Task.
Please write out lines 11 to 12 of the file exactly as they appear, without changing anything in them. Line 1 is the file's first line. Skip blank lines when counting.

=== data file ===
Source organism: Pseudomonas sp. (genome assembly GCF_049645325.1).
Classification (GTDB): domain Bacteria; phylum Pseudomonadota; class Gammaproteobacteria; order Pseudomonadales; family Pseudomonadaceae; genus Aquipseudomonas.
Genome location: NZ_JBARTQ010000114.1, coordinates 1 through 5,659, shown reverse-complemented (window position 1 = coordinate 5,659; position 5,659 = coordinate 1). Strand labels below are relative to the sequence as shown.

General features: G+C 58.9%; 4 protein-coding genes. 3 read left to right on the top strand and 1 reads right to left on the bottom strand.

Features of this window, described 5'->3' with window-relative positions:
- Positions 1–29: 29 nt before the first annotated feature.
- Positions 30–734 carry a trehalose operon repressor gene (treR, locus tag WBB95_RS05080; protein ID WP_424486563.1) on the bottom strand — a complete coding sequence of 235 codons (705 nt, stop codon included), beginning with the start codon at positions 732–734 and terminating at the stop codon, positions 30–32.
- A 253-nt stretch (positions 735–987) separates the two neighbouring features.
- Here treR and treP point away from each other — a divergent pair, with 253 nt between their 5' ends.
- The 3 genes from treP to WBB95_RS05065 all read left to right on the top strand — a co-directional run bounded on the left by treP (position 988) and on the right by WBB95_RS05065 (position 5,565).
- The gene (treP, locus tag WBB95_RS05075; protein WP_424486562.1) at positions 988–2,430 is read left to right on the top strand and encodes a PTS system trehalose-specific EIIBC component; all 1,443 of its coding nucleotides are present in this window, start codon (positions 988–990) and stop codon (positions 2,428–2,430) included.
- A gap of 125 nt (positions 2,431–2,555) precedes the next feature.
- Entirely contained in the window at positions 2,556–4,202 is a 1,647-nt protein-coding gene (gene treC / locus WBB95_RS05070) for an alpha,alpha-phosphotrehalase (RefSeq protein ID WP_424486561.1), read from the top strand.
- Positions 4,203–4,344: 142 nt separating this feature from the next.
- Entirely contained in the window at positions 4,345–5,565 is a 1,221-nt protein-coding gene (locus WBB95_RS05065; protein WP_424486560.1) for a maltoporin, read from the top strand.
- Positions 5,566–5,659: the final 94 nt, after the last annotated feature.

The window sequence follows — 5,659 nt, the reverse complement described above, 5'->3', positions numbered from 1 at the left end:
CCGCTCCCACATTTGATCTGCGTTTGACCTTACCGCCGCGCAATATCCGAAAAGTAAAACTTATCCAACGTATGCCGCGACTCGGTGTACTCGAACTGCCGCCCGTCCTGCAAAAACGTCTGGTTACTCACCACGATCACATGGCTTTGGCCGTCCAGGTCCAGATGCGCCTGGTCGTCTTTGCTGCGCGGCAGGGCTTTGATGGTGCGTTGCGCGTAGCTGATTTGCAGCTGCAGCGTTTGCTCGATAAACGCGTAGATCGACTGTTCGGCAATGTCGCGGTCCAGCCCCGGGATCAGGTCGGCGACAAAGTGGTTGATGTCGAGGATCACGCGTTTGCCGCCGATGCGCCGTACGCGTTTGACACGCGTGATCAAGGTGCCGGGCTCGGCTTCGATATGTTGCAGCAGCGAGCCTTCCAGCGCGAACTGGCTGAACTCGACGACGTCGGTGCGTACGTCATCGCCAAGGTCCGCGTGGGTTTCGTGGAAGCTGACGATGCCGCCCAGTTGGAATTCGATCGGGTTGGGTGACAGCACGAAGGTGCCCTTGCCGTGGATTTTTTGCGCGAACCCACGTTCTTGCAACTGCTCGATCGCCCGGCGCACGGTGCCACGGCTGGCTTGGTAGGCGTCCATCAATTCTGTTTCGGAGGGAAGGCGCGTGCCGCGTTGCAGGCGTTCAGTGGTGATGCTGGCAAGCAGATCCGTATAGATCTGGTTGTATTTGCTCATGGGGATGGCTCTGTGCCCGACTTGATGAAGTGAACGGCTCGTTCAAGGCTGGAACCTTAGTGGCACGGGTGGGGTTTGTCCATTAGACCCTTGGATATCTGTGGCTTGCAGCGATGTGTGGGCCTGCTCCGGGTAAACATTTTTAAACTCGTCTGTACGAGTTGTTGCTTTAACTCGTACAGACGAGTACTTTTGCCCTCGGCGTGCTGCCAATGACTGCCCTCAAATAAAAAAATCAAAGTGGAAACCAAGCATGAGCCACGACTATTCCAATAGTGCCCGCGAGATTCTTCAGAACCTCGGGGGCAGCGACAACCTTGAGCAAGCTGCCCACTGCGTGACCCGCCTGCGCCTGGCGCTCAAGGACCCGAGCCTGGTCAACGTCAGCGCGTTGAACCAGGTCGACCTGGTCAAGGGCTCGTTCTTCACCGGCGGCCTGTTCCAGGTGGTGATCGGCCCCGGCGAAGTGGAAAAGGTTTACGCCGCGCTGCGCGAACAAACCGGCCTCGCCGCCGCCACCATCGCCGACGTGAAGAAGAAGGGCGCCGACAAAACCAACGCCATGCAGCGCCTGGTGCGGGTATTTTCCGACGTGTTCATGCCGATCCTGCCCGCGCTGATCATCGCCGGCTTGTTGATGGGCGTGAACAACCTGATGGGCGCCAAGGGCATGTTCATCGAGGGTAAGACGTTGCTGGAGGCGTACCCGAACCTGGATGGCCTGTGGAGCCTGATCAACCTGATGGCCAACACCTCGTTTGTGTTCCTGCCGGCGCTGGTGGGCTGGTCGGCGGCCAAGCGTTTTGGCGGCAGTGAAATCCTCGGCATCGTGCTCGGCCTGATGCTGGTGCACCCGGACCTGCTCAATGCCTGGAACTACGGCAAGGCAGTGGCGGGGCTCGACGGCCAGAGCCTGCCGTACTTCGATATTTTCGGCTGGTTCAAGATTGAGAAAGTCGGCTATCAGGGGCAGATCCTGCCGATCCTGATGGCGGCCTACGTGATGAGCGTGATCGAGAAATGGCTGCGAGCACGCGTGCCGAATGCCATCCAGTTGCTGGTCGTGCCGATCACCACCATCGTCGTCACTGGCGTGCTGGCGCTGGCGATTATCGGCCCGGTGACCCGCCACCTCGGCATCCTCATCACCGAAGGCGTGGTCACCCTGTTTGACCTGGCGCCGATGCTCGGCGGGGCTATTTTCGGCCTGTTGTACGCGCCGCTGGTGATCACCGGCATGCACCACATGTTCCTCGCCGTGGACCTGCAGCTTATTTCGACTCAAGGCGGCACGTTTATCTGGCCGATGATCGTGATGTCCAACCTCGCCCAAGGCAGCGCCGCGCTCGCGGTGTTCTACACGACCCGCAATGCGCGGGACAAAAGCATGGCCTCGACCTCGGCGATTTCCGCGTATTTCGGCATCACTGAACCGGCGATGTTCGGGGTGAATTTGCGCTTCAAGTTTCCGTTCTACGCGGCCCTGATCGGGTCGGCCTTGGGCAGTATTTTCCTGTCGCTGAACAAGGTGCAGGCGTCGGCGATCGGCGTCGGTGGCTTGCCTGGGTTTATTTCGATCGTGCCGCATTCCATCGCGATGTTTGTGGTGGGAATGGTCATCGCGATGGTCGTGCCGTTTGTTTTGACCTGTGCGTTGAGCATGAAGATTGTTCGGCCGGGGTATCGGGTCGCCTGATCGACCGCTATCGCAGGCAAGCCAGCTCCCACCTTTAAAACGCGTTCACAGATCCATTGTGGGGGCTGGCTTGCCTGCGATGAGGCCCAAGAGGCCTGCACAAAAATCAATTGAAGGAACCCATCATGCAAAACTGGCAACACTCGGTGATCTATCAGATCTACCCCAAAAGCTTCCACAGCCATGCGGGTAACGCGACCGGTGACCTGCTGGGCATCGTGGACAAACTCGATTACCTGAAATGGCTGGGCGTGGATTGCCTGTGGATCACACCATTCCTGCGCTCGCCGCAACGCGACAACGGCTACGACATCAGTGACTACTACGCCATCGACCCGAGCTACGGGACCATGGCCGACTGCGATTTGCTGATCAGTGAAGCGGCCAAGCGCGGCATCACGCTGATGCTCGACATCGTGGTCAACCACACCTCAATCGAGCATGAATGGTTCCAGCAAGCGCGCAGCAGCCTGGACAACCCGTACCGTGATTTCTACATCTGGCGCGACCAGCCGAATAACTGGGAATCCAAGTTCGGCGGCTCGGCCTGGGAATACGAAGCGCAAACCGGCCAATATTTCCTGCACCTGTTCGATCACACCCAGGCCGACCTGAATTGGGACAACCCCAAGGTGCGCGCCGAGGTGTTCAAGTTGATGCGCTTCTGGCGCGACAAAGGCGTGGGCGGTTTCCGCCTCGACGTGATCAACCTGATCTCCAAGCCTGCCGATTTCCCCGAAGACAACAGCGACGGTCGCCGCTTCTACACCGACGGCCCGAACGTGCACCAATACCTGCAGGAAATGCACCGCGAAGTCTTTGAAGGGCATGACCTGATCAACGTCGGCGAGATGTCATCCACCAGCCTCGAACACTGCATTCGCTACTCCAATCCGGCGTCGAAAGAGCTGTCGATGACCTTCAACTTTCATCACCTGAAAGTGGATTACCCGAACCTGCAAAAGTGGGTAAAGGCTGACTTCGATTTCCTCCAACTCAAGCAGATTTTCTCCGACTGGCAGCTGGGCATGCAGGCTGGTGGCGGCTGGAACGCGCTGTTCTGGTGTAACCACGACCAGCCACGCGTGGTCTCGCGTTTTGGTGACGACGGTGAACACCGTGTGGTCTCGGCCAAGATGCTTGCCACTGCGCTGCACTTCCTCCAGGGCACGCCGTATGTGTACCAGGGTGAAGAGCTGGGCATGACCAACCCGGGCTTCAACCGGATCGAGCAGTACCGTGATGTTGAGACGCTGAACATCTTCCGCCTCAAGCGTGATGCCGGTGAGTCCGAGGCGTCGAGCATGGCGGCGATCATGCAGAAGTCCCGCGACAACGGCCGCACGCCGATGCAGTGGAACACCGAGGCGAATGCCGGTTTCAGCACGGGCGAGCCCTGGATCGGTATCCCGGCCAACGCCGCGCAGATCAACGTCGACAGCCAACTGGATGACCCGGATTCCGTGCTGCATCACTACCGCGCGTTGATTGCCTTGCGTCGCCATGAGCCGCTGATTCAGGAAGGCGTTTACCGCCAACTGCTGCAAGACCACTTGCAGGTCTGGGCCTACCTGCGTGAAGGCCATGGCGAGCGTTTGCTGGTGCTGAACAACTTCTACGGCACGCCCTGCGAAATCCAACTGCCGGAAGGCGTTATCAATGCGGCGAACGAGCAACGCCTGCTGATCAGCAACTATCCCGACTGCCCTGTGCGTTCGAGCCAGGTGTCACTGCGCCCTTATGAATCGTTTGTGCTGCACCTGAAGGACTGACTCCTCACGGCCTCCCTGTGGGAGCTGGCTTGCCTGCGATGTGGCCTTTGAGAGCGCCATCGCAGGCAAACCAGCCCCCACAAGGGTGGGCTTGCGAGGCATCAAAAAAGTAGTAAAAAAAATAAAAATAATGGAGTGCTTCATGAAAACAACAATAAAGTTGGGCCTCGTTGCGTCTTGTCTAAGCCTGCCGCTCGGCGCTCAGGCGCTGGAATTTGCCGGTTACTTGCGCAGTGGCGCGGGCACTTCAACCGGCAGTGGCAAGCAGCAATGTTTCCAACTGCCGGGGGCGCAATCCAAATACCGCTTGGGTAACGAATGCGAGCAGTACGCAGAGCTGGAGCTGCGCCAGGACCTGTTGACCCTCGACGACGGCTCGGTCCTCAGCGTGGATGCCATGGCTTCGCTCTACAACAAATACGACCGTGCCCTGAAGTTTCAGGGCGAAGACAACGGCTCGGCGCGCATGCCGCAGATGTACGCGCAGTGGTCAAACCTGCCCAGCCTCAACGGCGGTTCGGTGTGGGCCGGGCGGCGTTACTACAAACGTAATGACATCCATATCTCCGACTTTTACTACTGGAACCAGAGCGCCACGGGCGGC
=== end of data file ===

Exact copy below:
- The gene (treP, locus tag WBB95_RS05075; protein WP_424486562.1) at positions 988–2,430 is read left to right on the top strand and encodes a PTS system trehalose-specific EIIBC component; all 1,443 of its coding nucleotides are present in this window, start codon (positions 988–990) and stop codon (positions 2,428–2,430) included.
- A gap of 125 nt (positions 2,431–2,555) precedes the next feature.